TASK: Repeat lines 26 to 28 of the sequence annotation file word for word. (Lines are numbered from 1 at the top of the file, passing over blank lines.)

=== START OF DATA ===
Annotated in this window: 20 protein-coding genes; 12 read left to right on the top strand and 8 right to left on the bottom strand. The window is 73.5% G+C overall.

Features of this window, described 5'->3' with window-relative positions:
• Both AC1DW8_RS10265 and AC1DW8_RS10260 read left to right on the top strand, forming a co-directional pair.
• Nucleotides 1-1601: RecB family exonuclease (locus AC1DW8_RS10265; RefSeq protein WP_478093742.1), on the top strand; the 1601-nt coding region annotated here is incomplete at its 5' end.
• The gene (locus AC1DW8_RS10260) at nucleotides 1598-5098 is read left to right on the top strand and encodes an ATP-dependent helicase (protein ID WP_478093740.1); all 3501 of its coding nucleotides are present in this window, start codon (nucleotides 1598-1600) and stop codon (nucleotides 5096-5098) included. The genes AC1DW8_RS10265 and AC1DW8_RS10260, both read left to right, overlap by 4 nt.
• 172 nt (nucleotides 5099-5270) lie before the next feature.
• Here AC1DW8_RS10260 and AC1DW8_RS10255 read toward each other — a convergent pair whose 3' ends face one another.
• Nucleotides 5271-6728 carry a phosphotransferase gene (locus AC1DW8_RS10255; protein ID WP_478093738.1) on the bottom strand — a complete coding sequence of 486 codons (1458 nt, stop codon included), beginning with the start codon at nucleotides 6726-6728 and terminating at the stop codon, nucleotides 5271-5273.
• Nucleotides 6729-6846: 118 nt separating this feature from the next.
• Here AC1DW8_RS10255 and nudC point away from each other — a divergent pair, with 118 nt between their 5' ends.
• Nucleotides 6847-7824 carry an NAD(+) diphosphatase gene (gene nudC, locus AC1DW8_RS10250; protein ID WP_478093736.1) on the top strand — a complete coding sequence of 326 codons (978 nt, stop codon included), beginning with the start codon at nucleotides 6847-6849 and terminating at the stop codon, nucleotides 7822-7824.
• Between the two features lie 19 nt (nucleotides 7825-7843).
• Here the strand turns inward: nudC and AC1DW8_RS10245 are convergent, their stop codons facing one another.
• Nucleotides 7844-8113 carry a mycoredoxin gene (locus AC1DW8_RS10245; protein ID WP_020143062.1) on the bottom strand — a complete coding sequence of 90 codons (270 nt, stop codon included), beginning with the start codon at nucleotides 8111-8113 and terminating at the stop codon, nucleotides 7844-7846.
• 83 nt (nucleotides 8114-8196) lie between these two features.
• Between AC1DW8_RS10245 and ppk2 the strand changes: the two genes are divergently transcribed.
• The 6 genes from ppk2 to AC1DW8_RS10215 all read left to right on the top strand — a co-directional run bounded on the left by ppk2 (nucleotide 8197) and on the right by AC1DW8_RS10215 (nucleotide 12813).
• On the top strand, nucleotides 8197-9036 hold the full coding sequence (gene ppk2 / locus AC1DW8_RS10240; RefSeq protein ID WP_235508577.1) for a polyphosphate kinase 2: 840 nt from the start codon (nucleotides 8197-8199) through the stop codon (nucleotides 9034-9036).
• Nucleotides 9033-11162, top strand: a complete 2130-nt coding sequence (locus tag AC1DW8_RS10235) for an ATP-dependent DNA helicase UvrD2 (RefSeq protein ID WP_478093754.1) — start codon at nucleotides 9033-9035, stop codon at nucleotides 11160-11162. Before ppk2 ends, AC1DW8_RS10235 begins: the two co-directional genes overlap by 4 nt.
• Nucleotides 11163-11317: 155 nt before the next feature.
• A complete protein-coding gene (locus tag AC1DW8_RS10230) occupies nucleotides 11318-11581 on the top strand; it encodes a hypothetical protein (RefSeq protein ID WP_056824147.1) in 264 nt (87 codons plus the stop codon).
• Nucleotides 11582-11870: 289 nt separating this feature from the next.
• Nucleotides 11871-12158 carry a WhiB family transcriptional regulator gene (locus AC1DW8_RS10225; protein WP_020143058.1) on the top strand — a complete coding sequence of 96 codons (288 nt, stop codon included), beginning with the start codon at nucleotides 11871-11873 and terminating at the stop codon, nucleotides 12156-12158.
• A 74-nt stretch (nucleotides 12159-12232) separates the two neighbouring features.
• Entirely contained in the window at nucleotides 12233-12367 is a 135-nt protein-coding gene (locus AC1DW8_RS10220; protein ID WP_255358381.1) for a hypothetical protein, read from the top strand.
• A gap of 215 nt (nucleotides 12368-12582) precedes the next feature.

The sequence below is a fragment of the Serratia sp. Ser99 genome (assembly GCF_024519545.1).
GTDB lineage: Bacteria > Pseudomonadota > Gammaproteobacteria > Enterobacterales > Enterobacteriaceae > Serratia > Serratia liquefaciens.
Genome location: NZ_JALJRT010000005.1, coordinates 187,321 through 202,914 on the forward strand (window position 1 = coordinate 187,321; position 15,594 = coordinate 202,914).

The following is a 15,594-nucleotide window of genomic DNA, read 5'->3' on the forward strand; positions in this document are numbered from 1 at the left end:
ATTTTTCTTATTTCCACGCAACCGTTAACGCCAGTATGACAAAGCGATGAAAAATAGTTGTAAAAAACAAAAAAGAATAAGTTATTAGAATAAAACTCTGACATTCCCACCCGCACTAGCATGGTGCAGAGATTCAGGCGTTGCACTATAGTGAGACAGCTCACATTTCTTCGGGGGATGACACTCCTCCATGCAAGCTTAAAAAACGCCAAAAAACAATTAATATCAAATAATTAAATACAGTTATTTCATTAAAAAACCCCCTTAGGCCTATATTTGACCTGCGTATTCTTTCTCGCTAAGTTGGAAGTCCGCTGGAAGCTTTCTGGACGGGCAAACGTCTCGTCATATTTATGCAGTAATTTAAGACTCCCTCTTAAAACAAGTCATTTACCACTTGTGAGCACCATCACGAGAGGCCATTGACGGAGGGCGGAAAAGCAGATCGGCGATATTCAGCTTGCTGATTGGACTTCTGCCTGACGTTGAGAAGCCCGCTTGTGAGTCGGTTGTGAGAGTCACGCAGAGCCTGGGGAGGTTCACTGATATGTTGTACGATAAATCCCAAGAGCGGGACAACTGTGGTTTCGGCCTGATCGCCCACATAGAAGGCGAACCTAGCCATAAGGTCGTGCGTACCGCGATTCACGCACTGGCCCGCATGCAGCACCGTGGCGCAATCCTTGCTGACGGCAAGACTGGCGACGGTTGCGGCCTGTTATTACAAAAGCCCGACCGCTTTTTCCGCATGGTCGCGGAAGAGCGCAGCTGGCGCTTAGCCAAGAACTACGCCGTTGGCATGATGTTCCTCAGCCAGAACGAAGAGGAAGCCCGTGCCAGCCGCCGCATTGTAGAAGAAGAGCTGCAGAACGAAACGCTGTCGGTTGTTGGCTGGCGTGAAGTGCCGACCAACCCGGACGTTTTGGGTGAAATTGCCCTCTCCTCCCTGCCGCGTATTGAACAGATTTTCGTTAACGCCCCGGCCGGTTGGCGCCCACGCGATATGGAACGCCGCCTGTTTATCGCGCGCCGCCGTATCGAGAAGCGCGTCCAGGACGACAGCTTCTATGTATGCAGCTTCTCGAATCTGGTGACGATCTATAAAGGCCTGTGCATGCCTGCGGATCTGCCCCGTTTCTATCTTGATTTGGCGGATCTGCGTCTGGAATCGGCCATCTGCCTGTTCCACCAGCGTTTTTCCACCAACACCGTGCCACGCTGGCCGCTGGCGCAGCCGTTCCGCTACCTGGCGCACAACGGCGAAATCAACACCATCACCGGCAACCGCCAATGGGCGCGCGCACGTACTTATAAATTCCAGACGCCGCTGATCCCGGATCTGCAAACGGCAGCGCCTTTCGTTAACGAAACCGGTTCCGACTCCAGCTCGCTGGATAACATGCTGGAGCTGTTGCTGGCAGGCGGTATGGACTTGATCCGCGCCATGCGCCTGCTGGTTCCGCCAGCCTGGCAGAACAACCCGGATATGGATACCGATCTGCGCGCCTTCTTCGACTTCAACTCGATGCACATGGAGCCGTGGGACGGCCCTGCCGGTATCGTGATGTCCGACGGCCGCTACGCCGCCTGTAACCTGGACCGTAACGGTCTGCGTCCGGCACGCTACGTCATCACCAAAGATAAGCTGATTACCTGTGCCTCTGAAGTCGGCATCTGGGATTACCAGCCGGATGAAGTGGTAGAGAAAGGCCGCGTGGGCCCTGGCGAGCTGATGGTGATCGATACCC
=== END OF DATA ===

• A gap of 215 nt (nucleotides 12368-12582) precedes the next feature.

The sequence below is a fragment of the Serratia sp. Ser99 genome (assembly GCF_024519545.1).
GTDB lineage: Bacteria > Pseudomonadota > Gammaproteobacteria > Enterobacterales > Enterobacteriaceae > Serratia > Serratia liquefaciens.